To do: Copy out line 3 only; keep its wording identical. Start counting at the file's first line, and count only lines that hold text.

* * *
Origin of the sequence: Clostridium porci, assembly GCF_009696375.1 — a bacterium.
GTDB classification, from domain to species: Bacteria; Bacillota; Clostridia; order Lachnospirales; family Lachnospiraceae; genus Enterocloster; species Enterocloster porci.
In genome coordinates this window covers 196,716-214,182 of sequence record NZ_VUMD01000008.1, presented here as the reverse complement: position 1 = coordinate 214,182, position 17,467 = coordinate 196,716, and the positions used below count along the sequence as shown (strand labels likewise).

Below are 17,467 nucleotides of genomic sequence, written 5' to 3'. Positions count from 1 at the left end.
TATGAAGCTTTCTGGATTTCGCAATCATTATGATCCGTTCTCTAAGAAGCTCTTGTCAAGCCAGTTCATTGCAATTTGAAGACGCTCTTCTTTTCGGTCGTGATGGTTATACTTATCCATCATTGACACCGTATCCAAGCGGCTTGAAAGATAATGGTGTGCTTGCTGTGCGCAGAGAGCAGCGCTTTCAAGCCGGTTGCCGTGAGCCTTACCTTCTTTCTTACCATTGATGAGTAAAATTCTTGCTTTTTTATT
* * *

In genome coordinates this window covers 196,716-214,182 of sequence record NZ_VUMD01000008.1, presented here as the reverse complement: position 1 = coordinate 214,182, position 17,467 = coordinate 196,716, and the positions used below count along the sequence as shown (strand labels likewise).